and therefore they must take a drink; and it was too cold and too
hot, too wet and too dry, and if everything else failed it was too
cussed mejium for them to live through it without takin' a drink.
The consequence was that all I remember about a stockholder is that
he's a kind of man with wibbly-wabbly knees and feet that wants to
swap sides, who spends his time hiccupin' up and down the mine
trails, findin' specimens when and where old man Davis wills.'

"William Pemberton smote his forehead with the flat of his
hand--everything took hold of William _so_ vi'lent. 'I give you my
word, Zeke,' says he, 'that them horse-car busters picked hunks of
red serpentine, loaded with gold from the Texas Star, out of our
white quartz ledges that never see gold since Adam played tag, and
believed it was all right--just the same as the gent pulls a rabbit
out of your hat at the show, and you're convinced that rabbit was
there all the time unbeknownst to you. And to think--' he says.

"'Sit down, William, sit down,' says I. 'I don't know what to do
for appleplexy.'

"'Well, I'll sit down to oblige you, Zeke; but to think of them
flappy-footed yawps puttin' away good liquor by the
pailful--pailful?' yells William scornful.
'Barrelful--steam-enjine b'ilerful--

"'Well,' says I hastily, 'you was sayin' you had an idee?'

"'Oh, yes!' says he. 'It don't stand in reason they rounded up
every last bottle, so it occurred to me that if we hunted we might
make discoveries.'

"'Why, so we could!' I hollers loud and hearty, with more notion of
creatin' a diversion, however, than any rank faith in my havin' a
good time off what old man Davis overlooked. 'It'll be like
hide-and-go-seek of a Christmas Eve when we was kids, William.'

"So we scrimmaged round here and there till there was only one
closet in the cabin left.

"'I saved it till the last--it's the most likely,' says William.
'Shine a light on our departing hopes, Ezekiel.'

"He put his hand very careful toward the back. 'E. G. W., says
he,' 'my fingers have teched something cold and smooth, just like a
bottle--pull hard, Ezekiel.'

"I took a long breath and pulled hard.

"'It _is_ round,' says William Pemberton. 'It _is_ a bottle.'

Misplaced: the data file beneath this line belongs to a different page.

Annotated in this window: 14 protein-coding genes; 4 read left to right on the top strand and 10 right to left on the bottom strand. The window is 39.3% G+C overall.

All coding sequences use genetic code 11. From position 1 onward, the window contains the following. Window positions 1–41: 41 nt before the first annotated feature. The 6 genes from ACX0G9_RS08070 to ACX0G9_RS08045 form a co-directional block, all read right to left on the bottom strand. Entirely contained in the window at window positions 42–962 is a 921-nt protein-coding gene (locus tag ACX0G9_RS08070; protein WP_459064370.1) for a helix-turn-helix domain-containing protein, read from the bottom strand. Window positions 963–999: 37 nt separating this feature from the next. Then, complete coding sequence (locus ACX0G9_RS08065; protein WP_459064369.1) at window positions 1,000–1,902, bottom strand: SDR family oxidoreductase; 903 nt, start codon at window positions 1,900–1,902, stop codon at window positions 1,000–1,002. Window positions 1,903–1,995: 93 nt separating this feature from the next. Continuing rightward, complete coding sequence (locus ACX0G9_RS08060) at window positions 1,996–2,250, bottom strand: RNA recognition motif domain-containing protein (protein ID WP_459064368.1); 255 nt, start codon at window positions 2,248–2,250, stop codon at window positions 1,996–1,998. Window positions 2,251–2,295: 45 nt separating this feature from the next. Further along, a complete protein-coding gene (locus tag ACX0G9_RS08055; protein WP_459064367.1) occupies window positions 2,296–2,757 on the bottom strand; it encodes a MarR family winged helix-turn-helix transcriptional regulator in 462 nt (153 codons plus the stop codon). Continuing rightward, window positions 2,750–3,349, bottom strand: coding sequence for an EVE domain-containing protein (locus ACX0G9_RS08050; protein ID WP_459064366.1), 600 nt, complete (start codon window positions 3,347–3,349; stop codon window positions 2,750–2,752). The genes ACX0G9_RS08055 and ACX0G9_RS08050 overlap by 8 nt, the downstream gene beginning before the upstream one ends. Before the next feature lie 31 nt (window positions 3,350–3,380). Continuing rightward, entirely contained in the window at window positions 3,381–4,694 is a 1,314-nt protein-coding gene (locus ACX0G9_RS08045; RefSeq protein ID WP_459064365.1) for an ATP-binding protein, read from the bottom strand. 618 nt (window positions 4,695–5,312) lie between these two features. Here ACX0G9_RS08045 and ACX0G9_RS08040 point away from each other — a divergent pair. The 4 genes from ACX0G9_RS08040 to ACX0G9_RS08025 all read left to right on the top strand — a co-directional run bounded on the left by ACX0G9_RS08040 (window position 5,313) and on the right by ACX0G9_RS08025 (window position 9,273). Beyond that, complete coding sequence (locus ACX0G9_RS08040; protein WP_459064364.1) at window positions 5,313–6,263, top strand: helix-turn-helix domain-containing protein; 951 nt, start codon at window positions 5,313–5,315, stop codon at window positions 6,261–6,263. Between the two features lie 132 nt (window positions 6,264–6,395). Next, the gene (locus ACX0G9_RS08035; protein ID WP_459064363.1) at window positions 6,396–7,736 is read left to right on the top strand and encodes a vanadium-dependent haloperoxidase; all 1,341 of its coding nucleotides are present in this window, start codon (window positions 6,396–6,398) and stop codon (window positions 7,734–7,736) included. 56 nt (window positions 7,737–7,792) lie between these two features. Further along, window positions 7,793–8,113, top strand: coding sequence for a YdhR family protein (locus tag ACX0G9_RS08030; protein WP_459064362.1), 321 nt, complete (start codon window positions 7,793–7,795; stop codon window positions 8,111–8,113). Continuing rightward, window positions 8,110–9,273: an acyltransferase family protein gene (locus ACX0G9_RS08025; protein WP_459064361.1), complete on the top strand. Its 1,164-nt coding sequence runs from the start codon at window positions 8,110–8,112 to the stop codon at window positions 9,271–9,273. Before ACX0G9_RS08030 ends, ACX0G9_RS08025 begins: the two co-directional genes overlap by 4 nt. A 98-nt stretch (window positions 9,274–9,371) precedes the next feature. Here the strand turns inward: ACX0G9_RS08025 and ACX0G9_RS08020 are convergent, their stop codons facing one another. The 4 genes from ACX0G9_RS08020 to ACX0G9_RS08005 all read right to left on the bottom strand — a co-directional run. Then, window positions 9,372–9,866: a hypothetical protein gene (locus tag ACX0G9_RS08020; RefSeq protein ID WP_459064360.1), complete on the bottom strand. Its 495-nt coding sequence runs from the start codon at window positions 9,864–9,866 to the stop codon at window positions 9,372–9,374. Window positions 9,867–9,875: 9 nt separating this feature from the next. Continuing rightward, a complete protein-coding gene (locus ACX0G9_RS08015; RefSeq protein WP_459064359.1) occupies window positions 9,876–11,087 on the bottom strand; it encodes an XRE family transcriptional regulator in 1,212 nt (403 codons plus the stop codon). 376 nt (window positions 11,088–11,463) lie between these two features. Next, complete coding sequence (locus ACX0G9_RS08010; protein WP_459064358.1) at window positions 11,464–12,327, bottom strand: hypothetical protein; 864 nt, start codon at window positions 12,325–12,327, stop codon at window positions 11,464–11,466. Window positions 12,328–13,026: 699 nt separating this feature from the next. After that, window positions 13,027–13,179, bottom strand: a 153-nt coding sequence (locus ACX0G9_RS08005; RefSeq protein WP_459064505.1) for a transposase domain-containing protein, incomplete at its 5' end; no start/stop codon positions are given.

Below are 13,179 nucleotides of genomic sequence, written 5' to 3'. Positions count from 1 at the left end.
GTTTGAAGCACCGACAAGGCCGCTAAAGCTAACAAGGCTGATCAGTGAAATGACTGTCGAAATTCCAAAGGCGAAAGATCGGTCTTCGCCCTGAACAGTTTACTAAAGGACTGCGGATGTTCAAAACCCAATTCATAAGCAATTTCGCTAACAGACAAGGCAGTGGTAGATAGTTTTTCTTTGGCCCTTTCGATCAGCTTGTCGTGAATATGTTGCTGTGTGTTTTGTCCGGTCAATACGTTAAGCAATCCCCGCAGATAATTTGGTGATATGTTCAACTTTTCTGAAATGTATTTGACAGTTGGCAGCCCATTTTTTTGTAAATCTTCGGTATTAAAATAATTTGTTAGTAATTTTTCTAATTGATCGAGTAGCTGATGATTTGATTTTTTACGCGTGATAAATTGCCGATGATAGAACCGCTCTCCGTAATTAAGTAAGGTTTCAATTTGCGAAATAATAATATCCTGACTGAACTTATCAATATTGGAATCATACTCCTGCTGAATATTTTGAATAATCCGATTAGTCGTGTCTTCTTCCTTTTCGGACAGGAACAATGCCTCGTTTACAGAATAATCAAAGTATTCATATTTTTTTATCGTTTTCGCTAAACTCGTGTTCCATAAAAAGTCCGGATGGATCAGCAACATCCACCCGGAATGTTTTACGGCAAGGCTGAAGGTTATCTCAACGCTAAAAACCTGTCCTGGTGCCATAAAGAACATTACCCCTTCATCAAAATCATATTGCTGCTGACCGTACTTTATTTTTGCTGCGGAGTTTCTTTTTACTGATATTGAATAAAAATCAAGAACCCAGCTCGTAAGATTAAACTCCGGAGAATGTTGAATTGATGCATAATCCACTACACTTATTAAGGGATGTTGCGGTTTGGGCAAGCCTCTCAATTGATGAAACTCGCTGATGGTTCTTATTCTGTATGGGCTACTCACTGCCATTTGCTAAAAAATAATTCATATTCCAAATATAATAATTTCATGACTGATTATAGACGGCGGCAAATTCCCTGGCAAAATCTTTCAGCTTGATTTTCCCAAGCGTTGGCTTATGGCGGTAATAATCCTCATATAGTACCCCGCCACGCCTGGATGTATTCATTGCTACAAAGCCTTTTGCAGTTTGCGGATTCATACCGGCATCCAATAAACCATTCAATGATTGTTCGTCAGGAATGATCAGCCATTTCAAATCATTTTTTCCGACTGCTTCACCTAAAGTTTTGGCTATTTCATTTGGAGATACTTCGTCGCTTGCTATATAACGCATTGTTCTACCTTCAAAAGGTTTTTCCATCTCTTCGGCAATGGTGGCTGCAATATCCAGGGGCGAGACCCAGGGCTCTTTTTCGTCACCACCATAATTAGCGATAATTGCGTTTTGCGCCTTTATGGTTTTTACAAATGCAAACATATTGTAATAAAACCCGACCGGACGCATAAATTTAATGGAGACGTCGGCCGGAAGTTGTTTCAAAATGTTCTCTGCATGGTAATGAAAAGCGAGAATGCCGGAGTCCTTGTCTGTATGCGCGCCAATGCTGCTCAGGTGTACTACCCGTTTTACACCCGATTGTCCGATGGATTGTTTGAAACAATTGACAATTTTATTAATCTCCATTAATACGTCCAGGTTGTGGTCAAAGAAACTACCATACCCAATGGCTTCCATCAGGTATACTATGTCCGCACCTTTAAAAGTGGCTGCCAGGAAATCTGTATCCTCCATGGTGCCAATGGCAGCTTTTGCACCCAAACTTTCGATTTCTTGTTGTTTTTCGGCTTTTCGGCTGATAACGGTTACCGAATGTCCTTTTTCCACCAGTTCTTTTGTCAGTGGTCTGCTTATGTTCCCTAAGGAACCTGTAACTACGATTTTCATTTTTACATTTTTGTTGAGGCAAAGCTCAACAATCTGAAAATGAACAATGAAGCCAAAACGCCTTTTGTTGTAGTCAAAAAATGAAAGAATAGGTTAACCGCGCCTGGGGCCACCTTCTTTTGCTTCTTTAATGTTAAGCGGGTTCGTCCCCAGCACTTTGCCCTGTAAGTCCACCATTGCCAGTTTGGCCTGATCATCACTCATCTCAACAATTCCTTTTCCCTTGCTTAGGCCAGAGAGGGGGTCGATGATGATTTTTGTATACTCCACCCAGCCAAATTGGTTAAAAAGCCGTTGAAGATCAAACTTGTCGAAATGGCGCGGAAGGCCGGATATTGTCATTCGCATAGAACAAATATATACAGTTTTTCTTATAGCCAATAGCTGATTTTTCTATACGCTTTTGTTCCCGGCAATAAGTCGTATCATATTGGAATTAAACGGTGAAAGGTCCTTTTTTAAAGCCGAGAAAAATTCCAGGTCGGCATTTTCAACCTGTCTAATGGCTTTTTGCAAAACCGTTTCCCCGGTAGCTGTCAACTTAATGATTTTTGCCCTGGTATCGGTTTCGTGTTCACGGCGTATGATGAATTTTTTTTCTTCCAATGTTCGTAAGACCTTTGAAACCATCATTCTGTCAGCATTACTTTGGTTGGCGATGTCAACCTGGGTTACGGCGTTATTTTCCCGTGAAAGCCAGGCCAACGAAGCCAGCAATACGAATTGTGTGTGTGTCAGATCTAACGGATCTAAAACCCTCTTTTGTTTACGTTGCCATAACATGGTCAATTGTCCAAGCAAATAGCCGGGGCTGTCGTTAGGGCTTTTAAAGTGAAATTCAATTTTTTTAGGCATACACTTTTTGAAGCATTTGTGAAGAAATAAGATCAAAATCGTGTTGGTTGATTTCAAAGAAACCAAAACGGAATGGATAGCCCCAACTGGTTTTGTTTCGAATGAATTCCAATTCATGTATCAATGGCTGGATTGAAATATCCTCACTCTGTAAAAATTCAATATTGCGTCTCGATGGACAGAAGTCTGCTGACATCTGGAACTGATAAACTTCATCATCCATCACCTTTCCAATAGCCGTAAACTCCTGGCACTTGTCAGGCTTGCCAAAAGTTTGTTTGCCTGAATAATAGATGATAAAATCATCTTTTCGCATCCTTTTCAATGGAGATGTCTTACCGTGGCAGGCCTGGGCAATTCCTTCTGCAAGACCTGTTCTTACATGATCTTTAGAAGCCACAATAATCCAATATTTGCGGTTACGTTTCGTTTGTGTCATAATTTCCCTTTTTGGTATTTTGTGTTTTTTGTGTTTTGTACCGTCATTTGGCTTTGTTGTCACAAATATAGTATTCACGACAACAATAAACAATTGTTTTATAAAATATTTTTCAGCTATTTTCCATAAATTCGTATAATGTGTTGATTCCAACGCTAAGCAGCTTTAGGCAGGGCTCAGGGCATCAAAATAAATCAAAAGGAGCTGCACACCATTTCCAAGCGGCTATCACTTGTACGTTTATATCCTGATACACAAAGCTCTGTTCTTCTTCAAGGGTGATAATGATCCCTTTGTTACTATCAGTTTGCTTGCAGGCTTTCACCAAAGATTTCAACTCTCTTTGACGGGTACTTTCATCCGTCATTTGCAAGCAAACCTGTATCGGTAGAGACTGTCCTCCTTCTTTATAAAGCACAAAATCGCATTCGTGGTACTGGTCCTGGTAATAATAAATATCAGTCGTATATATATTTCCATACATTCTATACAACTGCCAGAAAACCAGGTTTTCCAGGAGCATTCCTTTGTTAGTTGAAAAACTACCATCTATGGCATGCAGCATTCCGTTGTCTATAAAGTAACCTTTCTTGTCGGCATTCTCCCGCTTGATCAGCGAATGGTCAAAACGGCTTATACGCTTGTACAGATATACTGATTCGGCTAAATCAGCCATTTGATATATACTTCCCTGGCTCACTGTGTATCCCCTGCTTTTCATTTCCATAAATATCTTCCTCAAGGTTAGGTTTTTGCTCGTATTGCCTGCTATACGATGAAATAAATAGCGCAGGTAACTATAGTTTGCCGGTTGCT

"Nothin' could be heard but the beatin' of our hearts.

"'Is it--is it--_heavy_, William?' I falters. Then you couldn't
hear nothin', for our hearts had cease to beat. He let loose of a
roar same as a lion that's skipped atop of his prey.

'Ezekiel G. W. Scraggs!' he shrieks, 'she's full!'

"'I wish no better luck myself,' says I. 'Trot her out!'

"When the light of the lantern fell upon that bottle we got a
shock. Instead of the cheerin' color that usually fills useful
bottles, the contents of this here one was green--green as grass
off a June hillside.

"'Well!' says William, 'what in--where in--why, it's perfumery!' he
hollers, and raises it for a smash.

"'Hold, William! Hold!' says I. 'It's got red sealin'-wax on the
top. If you break it before we take a sample you and me is the
best of friends parted in the middle, not to mention the
disturbance we'll make in this room.'

"So I took it away from him and looked at it in the candle-light.
Sure enough, there was the inspirin' words on it, 'Liqueur--Creme
de Menthe.' A furreign way of spellin' liquor, to be sure, but
what's a letter or two out of the way, so long as the results is in

"'William,' says I, 'L-i-q, lick, u-e-u-r, er--licker. Get
glasses, William, and let us be joyful.'

"William mumbled somethin' about green not bein' a joyful color,
but he went and did as I told him.

"That stuff smelt of perpemint, fearful. It was a young ladies'
bevridge if ever I hit one. We sot opposite each other, filled a
tumbler apiece, says, 'Here's how,' and waited. We waited quite
some time.

"'Ezekiel, do you notice anythin'?' says William. Well, to tell
the truth, I hadn't; yet it might only been fancy, so I says,
'Seems to me I _do_, William--nothin' vi'lent, nor musical, nor
humorous--but a kind of a tranquil, preliminary,
what-you-might-call-indication of somethin' to follow.'